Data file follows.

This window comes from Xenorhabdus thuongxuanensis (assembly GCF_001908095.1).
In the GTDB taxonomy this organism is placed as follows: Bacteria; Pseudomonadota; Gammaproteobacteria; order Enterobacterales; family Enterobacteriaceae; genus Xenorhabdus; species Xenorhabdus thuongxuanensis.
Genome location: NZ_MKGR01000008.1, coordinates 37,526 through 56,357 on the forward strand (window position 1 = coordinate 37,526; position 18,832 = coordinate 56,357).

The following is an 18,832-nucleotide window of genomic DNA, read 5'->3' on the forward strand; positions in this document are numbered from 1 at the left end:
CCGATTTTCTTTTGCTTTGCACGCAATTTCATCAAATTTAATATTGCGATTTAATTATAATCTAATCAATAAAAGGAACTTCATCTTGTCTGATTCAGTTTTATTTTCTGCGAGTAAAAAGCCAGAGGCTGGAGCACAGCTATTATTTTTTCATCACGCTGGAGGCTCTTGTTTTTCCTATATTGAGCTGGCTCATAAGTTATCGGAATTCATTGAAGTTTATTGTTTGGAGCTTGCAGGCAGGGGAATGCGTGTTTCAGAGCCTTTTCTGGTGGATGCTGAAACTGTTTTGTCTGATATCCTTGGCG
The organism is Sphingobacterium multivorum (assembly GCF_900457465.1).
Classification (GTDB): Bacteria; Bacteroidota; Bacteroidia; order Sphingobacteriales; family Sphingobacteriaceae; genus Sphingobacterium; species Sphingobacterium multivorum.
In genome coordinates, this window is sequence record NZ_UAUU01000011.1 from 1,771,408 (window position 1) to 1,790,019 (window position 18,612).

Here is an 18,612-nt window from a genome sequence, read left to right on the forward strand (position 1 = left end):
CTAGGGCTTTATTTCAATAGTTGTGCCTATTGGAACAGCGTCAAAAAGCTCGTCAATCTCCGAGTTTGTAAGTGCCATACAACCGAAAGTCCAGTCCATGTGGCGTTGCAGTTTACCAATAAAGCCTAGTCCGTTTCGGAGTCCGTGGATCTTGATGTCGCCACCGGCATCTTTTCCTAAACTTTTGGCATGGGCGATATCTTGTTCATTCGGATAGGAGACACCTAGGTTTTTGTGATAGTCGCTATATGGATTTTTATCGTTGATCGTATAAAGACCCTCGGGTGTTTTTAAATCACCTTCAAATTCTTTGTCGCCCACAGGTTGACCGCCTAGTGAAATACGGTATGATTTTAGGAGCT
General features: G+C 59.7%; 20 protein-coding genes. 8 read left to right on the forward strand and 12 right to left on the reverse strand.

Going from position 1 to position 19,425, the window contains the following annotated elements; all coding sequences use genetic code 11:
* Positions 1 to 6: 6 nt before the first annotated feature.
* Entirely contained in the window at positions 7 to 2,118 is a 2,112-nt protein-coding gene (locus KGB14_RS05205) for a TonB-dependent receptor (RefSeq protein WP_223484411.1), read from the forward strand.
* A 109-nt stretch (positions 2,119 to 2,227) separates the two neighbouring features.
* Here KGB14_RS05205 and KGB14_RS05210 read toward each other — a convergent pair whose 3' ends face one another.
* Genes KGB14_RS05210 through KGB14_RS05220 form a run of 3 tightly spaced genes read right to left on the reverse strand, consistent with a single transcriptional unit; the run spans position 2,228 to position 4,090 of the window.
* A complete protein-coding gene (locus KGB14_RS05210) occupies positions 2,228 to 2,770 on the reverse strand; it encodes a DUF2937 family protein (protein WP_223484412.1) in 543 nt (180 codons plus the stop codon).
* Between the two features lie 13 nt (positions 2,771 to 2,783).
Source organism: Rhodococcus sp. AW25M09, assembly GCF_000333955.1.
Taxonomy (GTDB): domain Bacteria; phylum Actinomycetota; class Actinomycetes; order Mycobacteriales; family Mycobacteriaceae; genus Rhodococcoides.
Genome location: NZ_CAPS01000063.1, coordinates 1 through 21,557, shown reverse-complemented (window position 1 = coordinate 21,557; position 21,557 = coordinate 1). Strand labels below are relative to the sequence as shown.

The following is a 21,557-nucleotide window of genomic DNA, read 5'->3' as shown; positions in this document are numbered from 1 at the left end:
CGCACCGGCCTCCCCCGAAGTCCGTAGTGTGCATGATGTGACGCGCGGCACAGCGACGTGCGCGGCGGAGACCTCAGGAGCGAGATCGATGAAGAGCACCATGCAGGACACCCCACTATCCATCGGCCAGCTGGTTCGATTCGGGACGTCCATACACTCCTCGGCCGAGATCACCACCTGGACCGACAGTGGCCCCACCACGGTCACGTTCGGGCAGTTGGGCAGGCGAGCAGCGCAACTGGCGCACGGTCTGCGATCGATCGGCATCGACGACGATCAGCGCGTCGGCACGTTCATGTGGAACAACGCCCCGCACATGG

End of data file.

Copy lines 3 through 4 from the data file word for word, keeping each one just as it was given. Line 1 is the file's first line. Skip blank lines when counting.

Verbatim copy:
Genome location: NZ_MKGR01000008.1, coordinates 37,526 through 56,357 on the forward strand (window position 1 = coordinate 37,526; position 18,832 = coordinate 56,357).

The following is an 18,832-nucleotide window of genomic DNA, read 5'->3' on the forward strand; positions in this document are numbered from 1 at the left end: